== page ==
West Hollywood’s Book Soup has joined a campaign by the American Booksellers Association to call attention to the risks faced today by independent book stores — citing both COVID-19 and Amazon as the major threats.
“When these independent bookstores close Covid will be listed as the cause of death, but the pre-existing condition for many may be listed as Amazon,” says an announcement of the “Boxed Out” campaign. “The brown boxes that have become ubiquitous in building lobbies and on porches are ‘boxing out’ bookstores and other small businesses all across the country, resulting in the loss of local jobs, local sales tax, community, and support.”
Book Soup, located at 8818 Sunset Blvd. is one of only two bookstores in West Hollywood. The other, Mystery Pier, is located nearby at 8826 Sunset.
To demonstrate its support for the campaign, Book Soup has posted cardboard signs in its windows that say “Don’t Accept Amazon’s Brave New World” and “We’re About Putting Smiles on People’s Faces, Not Cardboard Boxes.”
In the announcement, Allison Hill, the former CEO of Book Soup and also the CEO of the ABA, said: “People may not realize the cost and consequences of ‘convenience’ shopping until it’s too late. More than one indie bookstore a week has closed since the Covid-19 crisis began. At the same time, a report forecasts that Amazon will generate $10 billion in revenue on October 13 and 14 during its Prime Day promotion. Connecting these dots, it’s clear to see convenience has a cost and a consequence. Closed indie bookstores represent the loss of local jobs and local tax dollars; the loss of community centers; and the loss of opportunities for readers to discover books and connect with other readers in a meaningful face-to-face way.”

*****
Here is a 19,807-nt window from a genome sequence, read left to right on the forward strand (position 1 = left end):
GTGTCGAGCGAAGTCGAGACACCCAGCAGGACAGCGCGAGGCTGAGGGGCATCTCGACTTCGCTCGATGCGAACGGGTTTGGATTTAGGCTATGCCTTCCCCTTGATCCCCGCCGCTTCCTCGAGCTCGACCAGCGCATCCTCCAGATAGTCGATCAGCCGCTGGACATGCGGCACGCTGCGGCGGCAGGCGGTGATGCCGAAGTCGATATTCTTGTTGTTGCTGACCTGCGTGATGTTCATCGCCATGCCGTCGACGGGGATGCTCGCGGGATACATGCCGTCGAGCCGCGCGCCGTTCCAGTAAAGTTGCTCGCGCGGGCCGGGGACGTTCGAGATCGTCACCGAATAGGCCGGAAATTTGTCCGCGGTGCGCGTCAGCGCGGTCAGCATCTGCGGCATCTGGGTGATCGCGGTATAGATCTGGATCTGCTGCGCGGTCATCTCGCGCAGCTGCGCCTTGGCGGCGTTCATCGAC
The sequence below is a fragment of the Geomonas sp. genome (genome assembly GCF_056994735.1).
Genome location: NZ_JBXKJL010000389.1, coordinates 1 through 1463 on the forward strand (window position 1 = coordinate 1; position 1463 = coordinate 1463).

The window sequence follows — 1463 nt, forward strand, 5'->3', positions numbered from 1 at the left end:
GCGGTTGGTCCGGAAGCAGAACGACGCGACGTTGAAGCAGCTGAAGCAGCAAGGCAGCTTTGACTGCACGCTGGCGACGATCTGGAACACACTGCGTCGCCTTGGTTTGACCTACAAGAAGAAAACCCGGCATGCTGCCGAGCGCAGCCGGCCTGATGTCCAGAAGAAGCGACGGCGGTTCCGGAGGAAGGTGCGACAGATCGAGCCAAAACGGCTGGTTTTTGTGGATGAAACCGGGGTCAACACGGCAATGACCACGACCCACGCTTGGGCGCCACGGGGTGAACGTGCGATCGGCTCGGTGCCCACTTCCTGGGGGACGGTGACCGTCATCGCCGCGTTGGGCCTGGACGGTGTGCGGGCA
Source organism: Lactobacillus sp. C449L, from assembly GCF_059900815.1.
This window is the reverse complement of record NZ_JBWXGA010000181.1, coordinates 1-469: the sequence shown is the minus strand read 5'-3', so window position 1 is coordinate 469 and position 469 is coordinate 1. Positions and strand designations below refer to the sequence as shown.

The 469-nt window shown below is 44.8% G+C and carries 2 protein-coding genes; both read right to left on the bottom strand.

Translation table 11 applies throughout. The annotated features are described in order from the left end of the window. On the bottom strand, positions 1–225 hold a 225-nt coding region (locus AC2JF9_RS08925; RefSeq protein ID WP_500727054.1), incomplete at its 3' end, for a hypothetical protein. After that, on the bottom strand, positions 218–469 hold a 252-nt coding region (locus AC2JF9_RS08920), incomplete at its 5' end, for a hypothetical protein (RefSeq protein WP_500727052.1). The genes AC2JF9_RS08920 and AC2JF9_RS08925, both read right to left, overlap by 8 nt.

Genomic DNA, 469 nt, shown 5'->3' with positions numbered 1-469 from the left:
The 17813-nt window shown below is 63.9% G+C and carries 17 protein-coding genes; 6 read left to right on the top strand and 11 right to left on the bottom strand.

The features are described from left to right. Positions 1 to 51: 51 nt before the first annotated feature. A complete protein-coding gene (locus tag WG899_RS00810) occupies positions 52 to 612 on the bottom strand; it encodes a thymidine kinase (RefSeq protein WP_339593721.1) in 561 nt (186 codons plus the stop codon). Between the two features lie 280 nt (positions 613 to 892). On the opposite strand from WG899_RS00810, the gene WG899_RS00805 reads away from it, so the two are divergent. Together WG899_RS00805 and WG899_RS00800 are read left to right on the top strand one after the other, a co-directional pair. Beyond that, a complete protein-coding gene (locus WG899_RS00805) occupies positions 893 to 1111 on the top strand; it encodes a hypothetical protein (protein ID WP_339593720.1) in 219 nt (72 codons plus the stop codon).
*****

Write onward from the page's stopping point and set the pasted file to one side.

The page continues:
As of 2019, Amazon had 50% of the U.S. print book market and 75% of ebook sales.
The Boxed Out campaign’s cardboard window installations are located in New York at McNally Jackson in Manhattan and Café con Libros, Community Bookstore, and Greenlight Bookstore in Brooklyn; in Washington, D.C. at Solid State bookstore, in addition to West Hollywood’s Book Soup. Other indie bookstores participating in the campaign via social media include Skylight Books in Los Angeles.
Book Soup was founded by the late Glenn Goldman in 1975. It was acquired almost 10 years ago by Vroman’s, the Pasadena book store founded in 1894 of which Hill is former CEO.
In an interview with Michael Jortner published by WEHOville in 2017, Hill said that the two bookstores hosted as many as 700 events a year, with many of them featuring readings by famous authors. Today Book Soup is hosting virtual events, with 11 on its October calendar.
“Less than 1% of my business is online,” Hill said in her 2017 interview with Jortner when she was still CEO of Book Soup. “I say we don’t compete with Amazon because we don’t. I can’t compete on price. And they can’t compete with me on the things that we offer.”
Book Soup is open by appointment and for curbside pickup of books purchased there. One can buy books on its website, www.booksoup.com, and also make an appointment to enter the store or to pick up a book at the curb.
CORRECTION: An earlier version of this story identified Allison Hill as the owner and CEO of Book Soup and CEO of Vroman’s. In fact, Hill is the former CEO of Book Soup and Vroman’s. The story has been corrected.